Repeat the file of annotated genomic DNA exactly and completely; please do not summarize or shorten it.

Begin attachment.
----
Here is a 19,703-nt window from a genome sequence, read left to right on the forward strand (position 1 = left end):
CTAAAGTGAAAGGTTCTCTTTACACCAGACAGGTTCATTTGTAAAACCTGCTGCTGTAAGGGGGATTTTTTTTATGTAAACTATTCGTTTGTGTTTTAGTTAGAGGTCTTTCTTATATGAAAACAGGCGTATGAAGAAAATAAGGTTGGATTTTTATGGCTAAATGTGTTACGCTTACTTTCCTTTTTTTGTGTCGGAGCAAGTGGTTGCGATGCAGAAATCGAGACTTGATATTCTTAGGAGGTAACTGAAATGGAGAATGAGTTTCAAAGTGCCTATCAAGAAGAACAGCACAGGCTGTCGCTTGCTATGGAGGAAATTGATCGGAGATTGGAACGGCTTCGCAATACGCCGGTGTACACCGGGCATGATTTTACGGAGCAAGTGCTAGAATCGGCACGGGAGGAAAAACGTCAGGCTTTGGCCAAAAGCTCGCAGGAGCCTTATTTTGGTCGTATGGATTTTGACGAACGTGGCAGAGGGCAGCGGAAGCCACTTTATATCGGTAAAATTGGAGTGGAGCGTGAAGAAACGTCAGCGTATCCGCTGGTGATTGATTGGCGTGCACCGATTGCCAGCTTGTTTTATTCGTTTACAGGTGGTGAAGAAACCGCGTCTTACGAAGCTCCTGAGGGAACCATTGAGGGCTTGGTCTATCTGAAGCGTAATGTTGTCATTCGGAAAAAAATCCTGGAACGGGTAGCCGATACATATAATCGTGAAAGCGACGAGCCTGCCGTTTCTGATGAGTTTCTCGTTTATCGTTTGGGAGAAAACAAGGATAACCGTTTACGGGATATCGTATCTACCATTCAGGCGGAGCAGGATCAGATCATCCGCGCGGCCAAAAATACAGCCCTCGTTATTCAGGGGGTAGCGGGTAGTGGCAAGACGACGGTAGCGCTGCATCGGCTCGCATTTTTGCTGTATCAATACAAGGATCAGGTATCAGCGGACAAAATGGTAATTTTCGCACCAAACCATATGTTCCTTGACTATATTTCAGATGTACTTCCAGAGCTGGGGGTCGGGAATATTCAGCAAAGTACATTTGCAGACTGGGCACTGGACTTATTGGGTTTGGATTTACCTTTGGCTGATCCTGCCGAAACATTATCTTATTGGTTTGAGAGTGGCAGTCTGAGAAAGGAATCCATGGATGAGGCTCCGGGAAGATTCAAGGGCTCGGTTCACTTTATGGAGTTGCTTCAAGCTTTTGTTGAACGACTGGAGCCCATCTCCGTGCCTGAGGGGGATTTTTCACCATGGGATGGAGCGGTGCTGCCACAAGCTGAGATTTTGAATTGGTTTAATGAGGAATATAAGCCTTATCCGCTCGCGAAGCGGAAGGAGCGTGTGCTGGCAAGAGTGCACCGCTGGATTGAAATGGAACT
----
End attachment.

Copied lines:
Here is a 19,703-nt window from a genome sequence, read left to right on the forward strand (position 1 = left end):
CTAAAGTGAAAGGTTCTCTTTACACCAGACAGGTTCATTTGTAAAACCTGCTGCTGTAAGGGGGATTTTTTTTATGTAAACTATTCGTTTGTGTTTTAGTTAGAGGTCTTTCTTATATGAAAACAGGCGTATGAAGAAAATAAGGTTGGATTTTTATGGCTAAATGTGTTACGCTTACTTTCCTTTTTTTGTGTCGGAGCAAGTGGTTGCGATGCAGAAATCGAGACTTGATATTCTTAGGAGGTAACTGAAATGGAGAATGAGTTTCAAAGTGCCTATCAAGAAGAACAGCACAGGCTGTCGCTTGCTATGGAGGAAATTGATCGGAGATTGGAACGGCTTCGCAATACGCCGGTGTACACCGGGCATGATTTTACGGAGCAAGTGCTAGAATCGGCACGGGAGGAAAAACGTCAGGCTTTGGCCAAAAGCTCGCAGGAGCCTTATTTTGGTCGTATGGATTTTGACGAACGTGGCAGAGGGCAGCGGAAGCCACTTTATATCGGTAAAATTGGAGTGGAGCGTGAAGAAACGTCAGCGTATCCGCTGGTGATTGATTGGCGTGCACCGATTGCCAGCTTGTTTTATTCGTTTACAGGTGGTGAAGAAACCGCGTCTTACGAAGCTCCTGAGGGAACCATTGAGGGCTTGGTCTATCTGAAGCGTAATGTTGTCATTCGGAAAAAAATCCTGGAACGGGTAGCCGATACATATAATCGTGAAAGCGACGAGCCTGCCGTTTCTGATGAGTTTCTCGTTTATCGTTTGGGAGAAAACAAGGATAACCGTTTACGGGATATCGTATCTACCATTCAGGCGGAGCAGGATCAGATCATCCGCGCGGCCAAAAATACAGCCCTCGTTATTCAGGGGGTAGCGGGTAGTGGCAAGACGACGGTAGCGCTGCATCGGCTCGCATTTTTGCTGTATCAATACAAGGATCAGGTATCAGCGGACAAAATGGTAATTTTCGCACCAAACCATATGTTCCTTGACTATATTTCAGATGTACTTCCAGAGCTGGGGGTCGGGAATATTCAGCAAAGTACATTTGCAGACTGGGCACTGGACTTATTGGGTTTGGATTTACCTTTGGCTGATCCTGCCGAAACATTATCTTATTGGTTTGAGAGTGGCAGTCTGAGAAAGGAATCCATGGATGAGGCTCCGGGAAGATTCAAGGGCTCGGTTCACTTTATGGAGTTGCTTCAAGCTTTTGTTGAACGACTGGAGCCCATCTCCGTGCCTGAGGGGGATTTTTCACCATGGGATGGAGCGGTGCTGCCACAAGCTGAGATTTTGAATTGGTTTAATGAGGAATATAAGCCTTATCCGCTCGCGAAGCGGAAGGAGCGTGTGCTGGCAAGAGTGCACCGCTGGATTGAAATGGAACT